I tried the Zero Waste lifestyle

Alexandra Chertok, Staff Writer

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As I routinely dried my hands with a brown paper towel from a school bathroom, I realized I had already made a mistake — and it had only been a few hours.

After being intrigued by pictures of a year of garbage fitting into one mason jar, I decided to try the Zero Waste lifestyle for seven days. This meant I would try to avoid using anything that came in packaging other than glass. Plastic is considered the worst kind of packaging, and recycling is seen as a last resort for this lifestyle. Cloth napkins are used to avoid waste from paper towels and napkins, and food scraps are composted. And yes, toilet paper is allowed. 

Since I only did this challenge for a week and it would be impossible to replace everything in my house with a Zero Waste version, I decided to focus on eliminating garbage from food and toiletries.

On my first day, I went groceryshopping at Whole Foods Market and was pleasantly surprised with how easy it was to shop without plastic.I brought a canvas bag for fruits and vegetables, and the employees had no problem subtracting the weight of my jars when I purchased bulk grains and nuts. I generally don’t eat much processed food, so the food aspect wasn’t too difficult, although I did miss the convenience of prepackaged granola bars throughout the week. 

I experienced less success with hygiene products. Although my homemade toothpaste which consisted of only coconut oil and baking soda was more effective than I had anticipated, my DIY shampoo was most definitely not. A simple recipe I found online claimed that those same ingredients plus apple cider vinegar would form an amazing, hair-softening shampoo. But after 10 minutes of skeptical mixing, I was left with a strange, lumpy concoction that took me 20 minutes to rinse out. I woke up the next morning to find bits of dried baking soda in my hair, and after three days, it looked and felt like hay straight out of a barn. I ended up wearing French braids for the rest of the week to avoid washing my hair.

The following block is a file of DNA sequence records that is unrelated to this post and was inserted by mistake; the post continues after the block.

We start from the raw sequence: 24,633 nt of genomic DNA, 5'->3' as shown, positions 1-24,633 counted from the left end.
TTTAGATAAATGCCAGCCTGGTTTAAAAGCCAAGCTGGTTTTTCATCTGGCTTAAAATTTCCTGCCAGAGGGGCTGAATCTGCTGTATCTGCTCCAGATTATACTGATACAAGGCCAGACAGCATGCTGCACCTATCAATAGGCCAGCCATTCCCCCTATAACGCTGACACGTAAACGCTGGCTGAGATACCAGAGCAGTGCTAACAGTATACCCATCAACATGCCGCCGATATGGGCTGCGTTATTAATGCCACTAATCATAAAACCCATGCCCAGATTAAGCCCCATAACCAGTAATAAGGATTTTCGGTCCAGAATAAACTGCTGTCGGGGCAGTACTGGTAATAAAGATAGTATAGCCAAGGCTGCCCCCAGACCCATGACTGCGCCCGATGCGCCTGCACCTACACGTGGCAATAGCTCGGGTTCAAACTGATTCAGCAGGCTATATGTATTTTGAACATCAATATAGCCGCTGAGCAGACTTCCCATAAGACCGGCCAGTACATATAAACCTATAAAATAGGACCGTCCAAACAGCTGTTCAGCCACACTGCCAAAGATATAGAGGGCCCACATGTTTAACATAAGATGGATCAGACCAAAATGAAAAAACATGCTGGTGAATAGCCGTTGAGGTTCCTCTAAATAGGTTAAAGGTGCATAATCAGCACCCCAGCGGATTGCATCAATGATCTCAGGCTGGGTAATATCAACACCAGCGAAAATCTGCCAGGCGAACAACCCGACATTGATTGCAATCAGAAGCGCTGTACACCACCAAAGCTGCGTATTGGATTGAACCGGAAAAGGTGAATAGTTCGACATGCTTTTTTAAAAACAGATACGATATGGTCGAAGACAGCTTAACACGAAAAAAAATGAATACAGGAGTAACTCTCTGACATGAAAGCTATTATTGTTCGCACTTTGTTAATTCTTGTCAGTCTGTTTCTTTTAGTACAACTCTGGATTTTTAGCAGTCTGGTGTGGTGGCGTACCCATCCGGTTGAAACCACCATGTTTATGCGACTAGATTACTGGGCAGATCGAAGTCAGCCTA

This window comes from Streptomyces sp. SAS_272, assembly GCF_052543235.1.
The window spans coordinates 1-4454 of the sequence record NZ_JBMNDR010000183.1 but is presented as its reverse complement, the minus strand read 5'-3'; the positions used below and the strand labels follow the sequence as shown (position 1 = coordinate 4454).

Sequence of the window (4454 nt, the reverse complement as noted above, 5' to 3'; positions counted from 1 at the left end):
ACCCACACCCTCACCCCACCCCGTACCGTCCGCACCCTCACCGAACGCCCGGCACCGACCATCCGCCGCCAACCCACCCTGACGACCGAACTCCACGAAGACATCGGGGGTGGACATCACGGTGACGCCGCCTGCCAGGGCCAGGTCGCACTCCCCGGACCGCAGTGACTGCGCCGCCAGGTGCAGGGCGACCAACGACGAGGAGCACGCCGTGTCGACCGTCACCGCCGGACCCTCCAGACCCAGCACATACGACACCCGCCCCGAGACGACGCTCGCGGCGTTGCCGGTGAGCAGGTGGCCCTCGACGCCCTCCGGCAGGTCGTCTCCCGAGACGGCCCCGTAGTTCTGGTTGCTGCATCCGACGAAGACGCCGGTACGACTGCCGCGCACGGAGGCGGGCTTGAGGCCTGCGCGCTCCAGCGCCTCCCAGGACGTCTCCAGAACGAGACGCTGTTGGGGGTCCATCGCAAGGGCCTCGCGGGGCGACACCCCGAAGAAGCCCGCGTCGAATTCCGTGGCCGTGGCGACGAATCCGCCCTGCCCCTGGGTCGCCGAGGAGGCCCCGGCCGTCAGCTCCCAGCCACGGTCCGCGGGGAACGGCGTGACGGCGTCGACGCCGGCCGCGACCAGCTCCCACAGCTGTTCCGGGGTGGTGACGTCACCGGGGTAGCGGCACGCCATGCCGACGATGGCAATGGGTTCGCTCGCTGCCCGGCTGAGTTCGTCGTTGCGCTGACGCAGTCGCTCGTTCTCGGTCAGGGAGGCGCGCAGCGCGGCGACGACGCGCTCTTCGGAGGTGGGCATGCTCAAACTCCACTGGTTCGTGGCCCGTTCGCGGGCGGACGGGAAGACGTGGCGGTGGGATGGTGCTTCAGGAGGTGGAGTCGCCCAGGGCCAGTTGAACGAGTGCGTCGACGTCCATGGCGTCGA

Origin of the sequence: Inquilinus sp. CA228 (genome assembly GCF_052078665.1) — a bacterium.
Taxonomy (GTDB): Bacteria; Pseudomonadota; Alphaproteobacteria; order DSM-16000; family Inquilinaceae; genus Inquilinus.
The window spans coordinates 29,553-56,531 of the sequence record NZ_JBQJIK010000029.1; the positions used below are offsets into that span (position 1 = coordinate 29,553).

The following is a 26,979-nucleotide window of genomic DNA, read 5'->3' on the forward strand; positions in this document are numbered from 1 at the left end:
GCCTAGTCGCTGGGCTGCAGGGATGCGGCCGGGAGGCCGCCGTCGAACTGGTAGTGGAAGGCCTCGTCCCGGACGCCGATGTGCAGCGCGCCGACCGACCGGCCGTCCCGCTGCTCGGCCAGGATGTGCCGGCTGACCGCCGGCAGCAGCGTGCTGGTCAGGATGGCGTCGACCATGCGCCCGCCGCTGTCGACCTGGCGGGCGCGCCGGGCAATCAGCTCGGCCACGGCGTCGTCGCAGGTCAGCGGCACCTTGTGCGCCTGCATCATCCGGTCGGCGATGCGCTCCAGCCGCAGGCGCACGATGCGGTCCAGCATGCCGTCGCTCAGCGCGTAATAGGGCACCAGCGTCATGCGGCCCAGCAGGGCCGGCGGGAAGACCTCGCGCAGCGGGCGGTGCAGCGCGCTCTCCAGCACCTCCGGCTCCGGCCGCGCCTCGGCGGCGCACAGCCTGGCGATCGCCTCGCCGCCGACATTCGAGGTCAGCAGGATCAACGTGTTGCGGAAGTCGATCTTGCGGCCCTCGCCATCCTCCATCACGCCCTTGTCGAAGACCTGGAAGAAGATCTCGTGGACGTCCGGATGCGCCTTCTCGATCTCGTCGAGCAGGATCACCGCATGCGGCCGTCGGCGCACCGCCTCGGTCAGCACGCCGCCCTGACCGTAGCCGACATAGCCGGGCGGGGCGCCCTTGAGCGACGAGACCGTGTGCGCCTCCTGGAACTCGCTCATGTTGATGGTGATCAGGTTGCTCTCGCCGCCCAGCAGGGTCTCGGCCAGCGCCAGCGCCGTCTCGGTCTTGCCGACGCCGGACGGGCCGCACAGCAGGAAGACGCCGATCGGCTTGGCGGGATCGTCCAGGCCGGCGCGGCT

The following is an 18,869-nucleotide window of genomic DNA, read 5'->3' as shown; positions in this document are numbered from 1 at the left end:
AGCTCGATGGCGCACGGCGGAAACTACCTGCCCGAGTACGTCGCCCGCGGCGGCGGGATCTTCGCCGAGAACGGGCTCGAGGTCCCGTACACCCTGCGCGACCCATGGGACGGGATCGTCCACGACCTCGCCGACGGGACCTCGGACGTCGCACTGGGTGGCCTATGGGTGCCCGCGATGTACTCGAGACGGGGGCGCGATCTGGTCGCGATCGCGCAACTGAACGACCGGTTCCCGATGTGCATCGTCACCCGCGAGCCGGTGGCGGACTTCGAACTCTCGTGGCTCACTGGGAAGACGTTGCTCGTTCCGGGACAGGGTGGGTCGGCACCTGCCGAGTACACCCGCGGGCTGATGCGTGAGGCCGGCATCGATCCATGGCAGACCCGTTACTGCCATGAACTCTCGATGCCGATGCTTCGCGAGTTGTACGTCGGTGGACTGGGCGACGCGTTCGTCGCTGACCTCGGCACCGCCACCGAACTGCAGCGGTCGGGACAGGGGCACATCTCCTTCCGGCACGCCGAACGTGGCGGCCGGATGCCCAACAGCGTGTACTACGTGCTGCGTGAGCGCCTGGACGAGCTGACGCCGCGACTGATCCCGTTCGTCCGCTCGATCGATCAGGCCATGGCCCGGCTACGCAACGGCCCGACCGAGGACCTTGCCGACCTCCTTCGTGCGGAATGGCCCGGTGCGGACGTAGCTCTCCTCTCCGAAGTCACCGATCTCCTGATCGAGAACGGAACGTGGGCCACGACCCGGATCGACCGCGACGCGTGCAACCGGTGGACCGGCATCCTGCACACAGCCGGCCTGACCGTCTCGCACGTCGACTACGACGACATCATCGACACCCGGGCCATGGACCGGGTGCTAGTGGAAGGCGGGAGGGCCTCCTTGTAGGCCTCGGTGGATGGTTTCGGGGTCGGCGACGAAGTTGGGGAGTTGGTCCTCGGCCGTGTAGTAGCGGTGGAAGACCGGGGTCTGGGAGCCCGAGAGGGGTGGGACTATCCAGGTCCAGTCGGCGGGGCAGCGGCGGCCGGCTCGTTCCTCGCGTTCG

At the end of my Zero Waste week, I realized that the baking soda and the bar of soap I was using had come from cardboard boxes. Since cardboard is recyclable and compostable, it would have less of an impact on the environment than shampoo from a plastic bottle, but packaging of any nature is supposed to be avoided with this movement. Perhaps people truly living a Zero Waste lifestyle would buy baking soda in bulk or find expensive refillable shampoo in a reusable bottle, but these products are not easily available and their costs make it clear that the Zero Waste lifestyle is not realistic for everyone. 

Fruit stickers, contact lens packaging and dental floss filled my mason jar at the end of the week. However, this didn’t account for the few sheets of paper towels I had accidentally thrown out, the baking soda packaging I had used or the lotion I had mistakenly used from a big plastic bottle. The mason jars all over social media might be a great way to hook people into the movement, but from my experience, it was not an accurate indicator of how much waste I really produced.

That being said, there is definitely more we can do to reduce waste. While I don’t think producing absolutely zero waste is realistic, I have become more aware of how much I throw out and just how prevalent plastic, paper towels and other single-use items are in our package-filled world. I will continue to buy my produce in canvas bags and dry my hands with a reusable cloth, but I will happily use my glossy plastic-bottled shampoo.